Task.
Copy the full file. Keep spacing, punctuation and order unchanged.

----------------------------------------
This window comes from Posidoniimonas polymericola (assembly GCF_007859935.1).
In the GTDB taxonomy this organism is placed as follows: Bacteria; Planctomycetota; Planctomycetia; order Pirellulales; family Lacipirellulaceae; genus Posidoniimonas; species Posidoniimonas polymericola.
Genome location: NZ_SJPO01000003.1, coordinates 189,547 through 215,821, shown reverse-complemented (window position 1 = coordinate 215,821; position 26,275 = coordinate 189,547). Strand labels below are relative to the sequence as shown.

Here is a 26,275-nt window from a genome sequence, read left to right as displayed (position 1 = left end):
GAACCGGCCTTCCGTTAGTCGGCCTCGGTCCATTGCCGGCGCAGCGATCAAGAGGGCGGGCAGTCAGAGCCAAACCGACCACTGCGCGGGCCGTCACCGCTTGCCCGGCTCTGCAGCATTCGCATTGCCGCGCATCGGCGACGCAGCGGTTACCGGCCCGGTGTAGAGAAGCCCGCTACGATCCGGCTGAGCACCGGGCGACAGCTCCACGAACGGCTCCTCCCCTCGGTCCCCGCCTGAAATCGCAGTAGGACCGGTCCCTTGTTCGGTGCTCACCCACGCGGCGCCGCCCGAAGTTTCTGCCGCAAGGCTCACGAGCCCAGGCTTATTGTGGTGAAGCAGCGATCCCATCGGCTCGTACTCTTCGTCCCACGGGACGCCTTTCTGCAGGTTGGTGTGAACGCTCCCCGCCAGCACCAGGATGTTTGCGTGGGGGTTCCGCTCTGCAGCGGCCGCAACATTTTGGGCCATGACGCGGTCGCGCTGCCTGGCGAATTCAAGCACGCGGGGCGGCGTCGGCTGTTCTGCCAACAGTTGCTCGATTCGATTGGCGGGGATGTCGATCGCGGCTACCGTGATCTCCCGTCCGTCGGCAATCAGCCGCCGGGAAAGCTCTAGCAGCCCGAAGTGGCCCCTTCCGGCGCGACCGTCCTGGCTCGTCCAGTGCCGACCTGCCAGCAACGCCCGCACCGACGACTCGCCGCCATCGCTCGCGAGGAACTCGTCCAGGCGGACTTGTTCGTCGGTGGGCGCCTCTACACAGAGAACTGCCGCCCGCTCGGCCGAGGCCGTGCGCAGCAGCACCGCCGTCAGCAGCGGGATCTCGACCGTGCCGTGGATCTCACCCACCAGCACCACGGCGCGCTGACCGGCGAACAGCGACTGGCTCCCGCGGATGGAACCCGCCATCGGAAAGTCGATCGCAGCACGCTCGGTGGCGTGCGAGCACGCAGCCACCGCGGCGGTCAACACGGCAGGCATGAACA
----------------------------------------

This window comes from Posidoniimonas polymericola (assembly GCF_007859935.1).
In the GTDB taxonomy this organism is placed as follows: Bacteria; Planctomycetota; Planctomycetia; order Pirellulales; family Lacipirellulaceae; genus Posidoniimonas; species Posidoniimonas polymericola.
Genome location: NZ_SJPO01000003.1, coordinates 189,547 through 215,821, shown reverse-complemented (window position 1 = coordinate 215,821; position 26,275 = coordinate 189,547). Strand labels below are relative to the sequence as shown.

Here is a 26,275-nt window from a genome sequence, read left to right as displayed (position 1 = left end):
GAACCGGCCTTCCGTTAGTCGGCCTCGGTCCATTGCCGGCGCAGCGATCAAGAGGGCGGGCAGTCAGAGCCAAACCGACCACTGCGCGGGCCGTCACCGCTTGCCCGGCTCTGCAGCATTCGCATTGCCGCGCATCGGCGACGCAGCGGTTACCGGCCCGGTGTAGAGAAGCCCGCTACGATCCGGCTGAGCACCGGGCGACAGCTCCACGAACGGCTCCTCCCCTCGGTCCCCGCCTGAAATCGCAGTAGGACCGGTCCCTTGTTCGGTGCTCACCCACGCGGCGCCGCCCGAAGTTTCTGCCGCAAGGCTCACGAGCCCAGGCTTATTGTGGTGAAGCAGCGATCCCATCGGCTCGTACTCTTCGTCCCACGGGACGCCTTTCTGCAGGTTGGTGTGAACGCTCCCCGCCAGCACCAGGATGTTTGCGTGGGGGTTCCGCTCTGCAGCGGCCGCAACATTTTGGGCCATGACGCGGTCGCGCTGCCTGGCGAATTCAAGCACGCGGGGCGGCGTCGGCTGTTCTGCCAACAGTTGCTCGATTCGATTGGCGGGGATGTCGATCGCGGCTACCGTGATCTCCCGTCCGTCGGCAATCAGCCGCCGGGAAAGCTCTAGCAGCCCGAAGTGGCCCCTTCCGGCGCGACCGTCCTGGCTCGTCCAGTGCCGACCTGCCAGCAACGCCCGCACCGACGACTCGCCGCCATCGCTCGCGAGGAACTCGTCCAGGCGGACTTGTTCGTCGGTGGGCGCCTCTACACAGAGAACTGCCGCCCGCTCGGCCGAGGCCGTGCGCAGCAGCACCGCCGTCAGCAGCGGGATCTCGACCGTGCCGTGGATCTCACCCACCAGCACCACGGCGCGCTGACCGGCGAACAGCGACTGGCTCCCGCGGATGGAACCCGCCATCGGAAAGTCGATCGCAGCACGCTCGGTGGCGTGCGAGCACGCAGCCACCGCGGCGGTCAACACGGCAGGCATGAACA